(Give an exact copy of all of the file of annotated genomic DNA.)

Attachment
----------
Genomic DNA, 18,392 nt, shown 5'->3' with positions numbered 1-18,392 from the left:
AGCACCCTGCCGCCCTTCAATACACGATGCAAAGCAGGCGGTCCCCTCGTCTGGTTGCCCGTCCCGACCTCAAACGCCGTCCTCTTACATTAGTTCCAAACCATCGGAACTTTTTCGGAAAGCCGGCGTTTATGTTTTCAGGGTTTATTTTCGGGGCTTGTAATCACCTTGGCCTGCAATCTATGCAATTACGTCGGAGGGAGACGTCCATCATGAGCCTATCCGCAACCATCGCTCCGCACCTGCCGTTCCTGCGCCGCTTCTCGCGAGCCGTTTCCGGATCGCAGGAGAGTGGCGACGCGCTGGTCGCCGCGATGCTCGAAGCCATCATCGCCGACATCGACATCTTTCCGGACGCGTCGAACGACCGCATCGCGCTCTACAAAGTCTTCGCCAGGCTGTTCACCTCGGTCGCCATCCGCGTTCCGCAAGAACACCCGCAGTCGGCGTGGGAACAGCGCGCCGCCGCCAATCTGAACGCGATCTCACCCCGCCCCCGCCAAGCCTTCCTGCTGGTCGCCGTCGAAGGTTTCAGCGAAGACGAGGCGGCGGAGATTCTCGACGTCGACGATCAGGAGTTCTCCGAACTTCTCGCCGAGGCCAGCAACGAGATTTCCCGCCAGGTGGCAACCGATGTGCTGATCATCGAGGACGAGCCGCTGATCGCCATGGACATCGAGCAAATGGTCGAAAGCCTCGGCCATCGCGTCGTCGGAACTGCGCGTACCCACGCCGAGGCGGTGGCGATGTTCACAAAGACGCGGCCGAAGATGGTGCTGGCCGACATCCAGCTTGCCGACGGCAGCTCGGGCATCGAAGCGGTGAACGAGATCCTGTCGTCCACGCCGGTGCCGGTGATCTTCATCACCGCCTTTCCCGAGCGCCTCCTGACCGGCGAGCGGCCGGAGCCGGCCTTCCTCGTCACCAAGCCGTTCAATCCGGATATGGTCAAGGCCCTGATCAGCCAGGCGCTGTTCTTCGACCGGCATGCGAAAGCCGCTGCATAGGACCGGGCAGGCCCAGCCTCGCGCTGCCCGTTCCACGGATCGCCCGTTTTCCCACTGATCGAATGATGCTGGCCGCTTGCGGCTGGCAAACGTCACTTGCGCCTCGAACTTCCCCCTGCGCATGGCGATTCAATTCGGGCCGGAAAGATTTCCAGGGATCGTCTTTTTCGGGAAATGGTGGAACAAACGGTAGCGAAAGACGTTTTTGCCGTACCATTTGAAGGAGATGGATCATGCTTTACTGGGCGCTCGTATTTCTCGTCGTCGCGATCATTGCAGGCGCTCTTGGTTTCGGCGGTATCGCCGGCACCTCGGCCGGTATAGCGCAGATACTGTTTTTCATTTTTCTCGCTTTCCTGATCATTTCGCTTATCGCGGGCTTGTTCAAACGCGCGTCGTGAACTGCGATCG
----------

Genomic DNA, 18,392 nt, shown 5'->3' with positions numbered 1-18,392 from the left:
AGCACCCTGCCGCCCTTCAATACACGATGCAAAGCAGGCGGTCCCCTCGTCTGGTTGCCCGTCCCGACCTCAAACGCCGTCCTCTTACATTAGTTCCAAACCATCGGAACTTTTTCGGAAAGCCGGCGTTTATGTTTTCAGGGTTTATTTTCGGGGCTTGTAATCACCTTGGCCTGCAATCTATGCAATTACGTCGGAGGGAGACGTCCATCATGAGCCTATCCGCAACCATCGCTCCGCACCTGCCGTTCCTGCGCCGCTTCTCGCGAGCCGTTTCCGGATCGCAGGAGAGTGGCGACGCGCTGGTCGCCGCGATGCTCGAAGCCATCATCGCCGACATCGACATCTTTCCGGACGCGTCGAACGACCGCATCGCGCTCTACAAAGTCTTCGCCAGGCTGTTCACCTCGGTCGCCATCCGCGTTCCGCAAGAACACCCGCAGTCGGCGTGGGAACAGCGCGCCGCCGCCAATCTGAACGCGATCTCACCCCGCCCCCGCCAAGCCTTCCTGCTGGTCGCCGTCGAAGGTTTCAGCGAAGACGAGGCGGCGGAGATTCTCGACGTCGACGATCAGGAGTTCTCCGAACTTCTCGCCGAGGCCAGCAACGAGATTTCCCGCCAGGTGGCAACCGATGTGCTGATCATCGAGGACGAGCCGCTGATCGCCATGGACATCGAGCAAATGGTCGAAAGCCTCGGCCATCGCGTCGTCGGAACTGCGCGTACCCACGCCGAGGCGGTGGCGATGTTCACAAAGACGCGGCCGAAGATGGTGCTGGCCGACATCCAGCTTGCCGACGGCAGCTCGGGCATCGAAGCGGTGAACGAGATCCTGTCGTCCACGCCGGTGCCGGTGATCTTCATCACCGCCTTTCCCGAGCGCCTCCTGACCGGCGAGCGGCCGGAGCCGGCCTTCCTCGTCACCAAGCCGTTCAATCCGGATATGGTCAAGGCCCTGATCAGCCAGGCGCTGTTCTTCGACCGGCATGCGAAAGCCGCTGCATAGGACCGGGCAGGCCCAGCCTCGCGCTGCCCGTTCCACGGATCGCCCGTTTTCCCACTGATCGAATGATGCTGGCCGCTTGCGGCTGGCAAACGTCACTTGCGCCTCGAACTTCCCCCTGCGCATGGCGATTCAATTCGGGCCGGAAAGATTTCCAGGGATCGTCTTTTTCGGGAAATGGTGGAACAAACGGTAGCGAAAGACGTTTTTGCCGTACCATTTGAAGGAGATGGATCATGCTTTACTGGGCGCTCGTATTTCTCGTCGTCGCGATCATTGCAGGCGCTCTTGGTTTCGGCGGTATCGCCGGCACCTCGGCCGGTATAGCGCAGATACTGTTTTTCATTTTTCTCGCTTTCCTGATCATTTCGCTTATCGCGGGCTTGTTCAAACGCGCGTCGTGAACTGCGATCG